HCA hospitals provide the “door-to-provider” time, or the time from the patient’s arrival to the time he or she is seen by a doctor, physician’s assistant or nurse practitioner. Cell phone users can use the system by texting “ER” to 23000.  Other facilities have developed iPhone applications allowing patients to get a read on ED conditions.

This “check your wait time” thing sounds good to me, when I think like a patient at least. But I also see some serious downsides to this practice: 1)  It encourages people to think of the ED as a primary care setting, where timeliness is key, 2) it could encourage inappropriate behavior.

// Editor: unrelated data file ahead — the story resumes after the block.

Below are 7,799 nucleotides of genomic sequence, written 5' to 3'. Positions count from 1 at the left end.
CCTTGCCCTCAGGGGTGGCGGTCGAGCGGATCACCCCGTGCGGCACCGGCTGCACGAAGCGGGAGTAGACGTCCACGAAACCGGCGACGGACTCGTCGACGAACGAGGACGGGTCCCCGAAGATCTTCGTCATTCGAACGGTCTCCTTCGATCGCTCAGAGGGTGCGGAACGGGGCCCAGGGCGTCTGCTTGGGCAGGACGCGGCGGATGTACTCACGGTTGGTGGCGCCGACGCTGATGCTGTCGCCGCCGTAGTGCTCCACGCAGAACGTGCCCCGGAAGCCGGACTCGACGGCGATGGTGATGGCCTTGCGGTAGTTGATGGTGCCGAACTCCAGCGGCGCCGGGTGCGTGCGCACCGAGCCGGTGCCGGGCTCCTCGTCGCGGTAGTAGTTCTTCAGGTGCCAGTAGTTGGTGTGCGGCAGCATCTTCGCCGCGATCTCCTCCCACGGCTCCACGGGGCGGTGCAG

Also, isn’t it possible that stressing brief wait times will expectations that emergency care can operate like a dry cleaner or a McDonald’s? 

Bottom line: I like creative marketing as much as the next guy, but this doesn’t feel right. Maybe I’m just too cynical. What do you think?

June 13, 2010

Video: Violence at an NYC hospital

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 Knowing hospital violence is getting worse may be discomfiting — but it’s easy to say “that only happens to other facilities.”  So here’s a more visceral way to take in the message.

In this video, a local television station offers a report on the escalating violence faced by New York City’s St. Barnabas Hospital.

Sure,  St. Barnabas is an urban hospital in the Bronx. And maybe the crime rate in its catchment area is higher than, say, a cushy suburban neighborhood.  But violent people are everywhere.

So, here way have another reminder to take action. What can hospitals do, today, to keep their facilities safe?